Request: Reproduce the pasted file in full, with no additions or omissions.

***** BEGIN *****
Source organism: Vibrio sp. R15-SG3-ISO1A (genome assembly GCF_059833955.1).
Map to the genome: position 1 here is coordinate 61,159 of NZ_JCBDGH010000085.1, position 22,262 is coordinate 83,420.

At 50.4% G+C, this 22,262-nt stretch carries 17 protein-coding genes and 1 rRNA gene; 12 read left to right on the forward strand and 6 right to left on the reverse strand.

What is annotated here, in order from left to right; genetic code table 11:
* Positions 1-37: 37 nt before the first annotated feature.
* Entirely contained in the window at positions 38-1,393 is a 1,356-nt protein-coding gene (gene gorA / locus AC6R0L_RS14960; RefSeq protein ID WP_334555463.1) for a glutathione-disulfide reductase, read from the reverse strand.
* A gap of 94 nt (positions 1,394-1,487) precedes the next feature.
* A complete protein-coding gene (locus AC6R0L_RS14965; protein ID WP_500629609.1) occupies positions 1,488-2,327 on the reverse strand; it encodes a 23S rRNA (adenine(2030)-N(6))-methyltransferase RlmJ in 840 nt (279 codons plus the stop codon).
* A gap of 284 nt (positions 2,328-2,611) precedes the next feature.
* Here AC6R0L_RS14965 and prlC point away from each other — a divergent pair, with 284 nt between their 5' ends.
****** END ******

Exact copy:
Source organism: Vibrio sp. R15-SG3-ISO1A (genome assembly GCF_059833955.1).
Map to the genome: position 1 here is coordinate 61,159 of NZ_JCBDGH010000085.1, position 22,262 is coordinate 83,420.

At 50.4% G+C, this 22,262-nt stretch carries 17 protein-coding genes and 1 rRNA gene; 12 read left to right on the forward strand and 6 right to left on the reverse strand.

What is annotated here, in order from left to right; genetic code table 11:
* Positions 1-37: 37 nt before the first annotated feature.
* Entirely contained in the window at positions 38-1,393 is a 1,356-nt protein-coding gene (gene gorA / locus AC6R0L_RS14960; RefSeq protein ID WP_334555463.1) for a glutathione-disulfide reductase, read from the reverse strand.
* A gap of 94 nt (positions 1,394-1,487) precedes the next feature.
* A complete protein-coding gene (locus AC6R0L_RS14965; protein ID WP_500629609.1) occupies positions 1,488-2,327 on the reverse strand; it encodes a 23S rRNA (adenine(2030)-N(6))-methyltransferase RlmJ in 840 nt (279 codons plus the stop codon).
* A gap of 284 nt (positions 2,328-2,611) precedes the next feature.
* Here AC6R0L_RS14965 and prlC point away from each other — a divergent pair, with 284 nt between their 5' ends.